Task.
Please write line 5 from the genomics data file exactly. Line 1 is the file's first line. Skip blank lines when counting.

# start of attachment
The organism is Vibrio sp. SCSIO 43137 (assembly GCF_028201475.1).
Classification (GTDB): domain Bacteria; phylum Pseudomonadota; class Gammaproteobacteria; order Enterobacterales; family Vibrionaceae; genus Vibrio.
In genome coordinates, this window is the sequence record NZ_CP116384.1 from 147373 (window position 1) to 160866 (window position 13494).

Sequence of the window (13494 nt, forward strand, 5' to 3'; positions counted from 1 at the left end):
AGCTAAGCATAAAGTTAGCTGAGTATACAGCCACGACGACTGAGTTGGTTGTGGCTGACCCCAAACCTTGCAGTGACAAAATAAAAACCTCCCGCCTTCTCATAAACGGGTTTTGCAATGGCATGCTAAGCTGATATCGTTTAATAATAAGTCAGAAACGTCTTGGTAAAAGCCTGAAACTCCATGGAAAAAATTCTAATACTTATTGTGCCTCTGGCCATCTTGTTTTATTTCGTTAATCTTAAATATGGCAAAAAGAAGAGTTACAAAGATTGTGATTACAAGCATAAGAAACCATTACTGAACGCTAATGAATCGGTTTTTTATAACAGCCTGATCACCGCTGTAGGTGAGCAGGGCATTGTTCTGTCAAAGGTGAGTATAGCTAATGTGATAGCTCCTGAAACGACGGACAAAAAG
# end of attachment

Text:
AGCTAAGCATAAAGTTAGCTGAGTATACAGCCACGACGACTGAGTTGGTTGTGGCTGACCCCAAACCTTGCAGTGACAAAATAAAAACCTCCCGCCTTCTCATAAACGGGTTTTGCAATGGCATGCTAAGCTGATATCGTTTAATAATAAGTCAGAAACGTCTTGGTAAAAGCCTGAAACTCCATGGAAAAAATTCTAATACTTATTGTGCCTCTGGCCATCTTGTTTTATTTCGTTAATCTTAAATATGGCAAAAAGAAGAGTTACAAAGATTGTGATTACAAGCATAAGAAACCATTACTGAACGCTAATGAATCGGTTTTTTATAACAGCCTGATCACCGCTGTAGGTGAGCAGGGCATTGTTCTGTCAAAGGTGAGTATAGCTAATGTGATAGCTCCTGAAACGACGGACAAAAAG